Sunday, 1 April 2012

Ribulose bisulphate carboxylase: occurance, function and significance.

Ribulose bisulphate carboxylase 

Ribulose bisulphate carboxylase is world’s most abundant enzyme. The enzyme is found in plant containing eight copies of two types of subunits. The larger subunit, which has a molecular weight of 56000 and contains the catalytic site, is synthesized within the chloroplast under the direction of chloroplast DNA and ribosomes. The smaller subunit, with a molecular weight of 14000 is synthesized on cytoplasmic ribosome under the direction of nuclear DNA.

CO2 acts as a substrate as well as activates ribulose bisulphate caboxylase by binding to the amino group of a lysyl residue in the large subunit to form a carbamate (lysine-NH-CO2⁻). This process is catalyzed by another enzyme and requires Mg⁺⁺, which binds to the carboxyl group of the carbamate. The Mg⁺⁺ in turn forms part of the binding site for a second molecule of CO2, which acts as the substrate in the carboxylase reaction. The reactive molecule of CO2 adds to the enolate of ribulose-1, 5-bisulphate to form 2-carboxy-3-ketoarabinitol-1, 5-bisulphate as an intermediate.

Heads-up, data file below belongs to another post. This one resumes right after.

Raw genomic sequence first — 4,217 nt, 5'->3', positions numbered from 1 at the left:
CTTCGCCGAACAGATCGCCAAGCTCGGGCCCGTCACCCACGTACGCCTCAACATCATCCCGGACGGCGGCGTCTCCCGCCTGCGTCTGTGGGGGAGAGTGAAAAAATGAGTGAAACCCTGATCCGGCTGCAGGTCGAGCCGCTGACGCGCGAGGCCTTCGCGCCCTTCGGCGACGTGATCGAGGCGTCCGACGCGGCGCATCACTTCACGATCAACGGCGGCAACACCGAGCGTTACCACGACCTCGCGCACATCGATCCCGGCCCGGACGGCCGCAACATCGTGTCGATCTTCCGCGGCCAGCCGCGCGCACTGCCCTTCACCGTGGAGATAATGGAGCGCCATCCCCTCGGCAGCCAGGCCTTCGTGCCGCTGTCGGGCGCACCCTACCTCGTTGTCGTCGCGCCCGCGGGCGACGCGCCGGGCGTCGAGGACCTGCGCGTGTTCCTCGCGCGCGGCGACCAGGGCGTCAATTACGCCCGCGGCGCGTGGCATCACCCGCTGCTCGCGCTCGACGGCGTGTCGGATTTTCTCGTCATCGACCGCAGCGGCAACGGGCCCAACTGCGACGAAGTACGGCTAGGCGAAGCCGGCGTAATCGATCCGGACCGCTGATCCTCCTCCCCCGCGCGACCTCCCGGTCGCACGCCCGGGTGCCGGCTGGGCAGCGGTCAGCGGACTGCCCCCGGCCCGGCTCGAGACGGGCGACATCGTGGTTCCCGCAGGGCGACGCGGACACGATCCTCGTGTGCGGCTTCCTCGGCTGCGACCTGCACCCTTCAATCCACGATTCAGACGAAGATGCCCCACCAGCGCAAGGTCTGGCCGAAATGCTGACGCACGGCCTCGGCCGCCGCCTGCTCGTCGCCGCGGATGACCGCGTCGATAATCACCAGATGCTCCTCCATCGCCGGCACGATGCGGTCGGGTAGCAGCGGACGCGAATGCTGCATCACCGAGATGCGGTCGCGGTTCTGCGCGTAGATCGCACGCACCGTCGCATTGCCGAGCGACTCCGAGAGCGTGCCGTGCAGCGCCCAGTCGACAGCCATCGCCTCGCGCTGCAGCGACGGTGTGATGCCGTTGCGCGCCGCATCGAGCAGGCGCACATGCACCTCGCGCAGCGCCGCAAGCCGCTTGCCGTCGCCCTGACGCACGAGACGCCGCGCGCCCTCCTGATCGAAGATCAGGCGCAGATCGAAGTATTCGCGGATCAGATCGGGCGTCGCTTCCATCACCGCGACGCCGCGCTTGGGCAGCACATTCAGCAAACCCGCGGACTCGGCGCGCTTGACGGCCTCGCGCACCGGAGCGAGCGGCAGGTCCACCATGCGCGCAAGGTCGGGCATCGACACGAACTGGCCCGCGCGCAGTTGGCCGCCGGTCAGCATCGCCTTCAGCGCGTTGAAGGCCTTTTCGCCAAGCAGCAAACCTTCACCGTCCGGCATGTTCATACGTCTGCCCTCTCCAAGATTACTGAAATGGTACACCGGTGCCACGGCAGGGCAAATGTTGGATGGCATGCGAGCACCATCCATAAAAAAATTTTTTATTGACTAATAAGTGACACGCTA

Studies showed that Ribulose bisulphate carboxylase has the same active site that catalyses a competing reaction in which O2 replaces CO2 as a substrate. It means enzyme acts as oxygenase.



No comments:

Post a Comment